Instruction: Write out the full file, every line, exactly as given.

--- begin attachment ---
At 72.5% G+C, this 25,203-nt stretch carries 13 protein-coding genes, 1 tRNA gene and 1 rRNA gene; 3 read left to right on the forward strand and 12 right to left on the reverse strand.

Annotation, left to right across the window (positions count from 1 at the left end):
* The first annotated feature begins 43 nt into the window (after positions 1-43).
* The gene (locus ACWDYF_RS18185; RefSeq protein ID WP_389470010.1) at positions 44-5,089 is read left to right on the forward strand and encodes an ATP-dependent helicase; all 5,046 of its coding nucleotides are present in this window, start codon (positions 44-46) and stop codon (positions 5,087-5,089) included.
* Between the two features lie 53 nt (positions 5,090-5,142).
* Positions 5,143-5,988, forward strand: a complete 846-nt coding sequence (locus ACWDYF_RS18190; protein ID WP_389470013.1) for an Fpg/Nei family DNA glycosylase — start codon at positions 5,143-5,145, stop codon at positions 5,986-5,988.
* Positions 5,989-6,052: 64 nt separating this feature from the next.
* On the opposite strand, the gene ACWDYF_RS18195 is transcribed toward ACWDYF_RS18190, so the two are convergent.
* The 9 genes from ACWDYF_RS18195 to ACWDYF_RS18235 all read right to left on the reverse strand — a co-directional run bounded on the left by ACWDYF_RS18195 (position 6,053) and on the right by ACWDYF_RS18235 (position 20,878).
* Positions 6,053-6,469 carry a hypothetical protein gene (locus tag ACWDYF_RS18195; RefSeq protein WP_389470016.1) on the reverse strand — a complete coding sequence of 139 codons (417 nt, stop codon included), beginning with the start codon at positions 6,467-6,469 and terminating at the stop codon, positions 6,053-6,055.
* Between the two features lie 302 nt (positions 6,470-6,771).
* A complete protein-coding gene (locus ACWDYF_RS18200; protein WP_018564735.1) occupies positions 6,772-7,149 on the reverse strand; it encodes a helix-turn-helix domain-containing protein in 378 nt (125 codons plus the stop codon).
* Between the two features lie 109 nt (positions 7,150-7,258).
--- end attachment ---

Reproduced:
At 72.5% G+C, this 25,203-nt stretch carries 13 protein-coding genes, 1 tRNA gene and 1 rRNA gene; 3 read left to right on the forward strand and 12 right to left on the reverse strand.

Annotation, left to right across the window (positions count from 1 at the left end):
* The first annotated feature begins 43 nt into the window (after positions 1-43).
* The gene (locus ACWDYF_RS18185; RefSeq protein ID WP_389470010.1) at positions 44-5,089 is read left to right on the forward strand and encodes an ATP-dependent helicase; all 5,046 of its coding nucleotides are present in this window, start codon (positions 44-46) and stop codon (positions 5,087-5,089) included.
* Between the two features lie 53 nt (positions 5,090-5,142).
* Positions 5,143-5,988, forward strand: a complete 846-nt coding sequence (locus ACWDYF_RS18190; protein ID WP_389470013.1) for an Fpg/Nei family DNA glycosylase — start codon at positions 5,143-5,145, stop codon at positions 5,986-5,988.
* Positions 5,989-6,052: 64 nt separating this feature from the next.
* On the opposite strand, the gene ACWDYF_RS18195 is transcribed toward ACWDYF_RS18190, so the two are convergent.
* The 9 genes from ACWDYF_RS18195 to ACWDYF_RS18235 all read right to left on the reverse strand — a co-directional run bounded on the left by ACWDYF_RS18195 (position 6,053) and on the right by ACWDYF_RS18235 (position 20,878).
* Positions 6,053-6,469 carry a hypothetical protein gene (locus tag ACWDYF_RS18195; RefSeq protein WP_389470016.1) on the reverse strand — a complete coding sequence of 139 codons (417 nt, stop codon included), beginning with the start codon at positions 6,467-6,469 and terminating at the stop codon, positions 6,053-6,055.
* Between the two features lie 302 nt (positions 6,470-6,771).
* A complete protein-coding gene (locus ACWDYF_RS18200; protein WP_018564735.1) occupies positions 6,772-7,149 on the reverse strand; it encodes a helix-turn-helix domain-containing protein in 378 nt (125 codons plus the stop codon).
* Between the two features lie 109 nt (positions 7,150-7,258).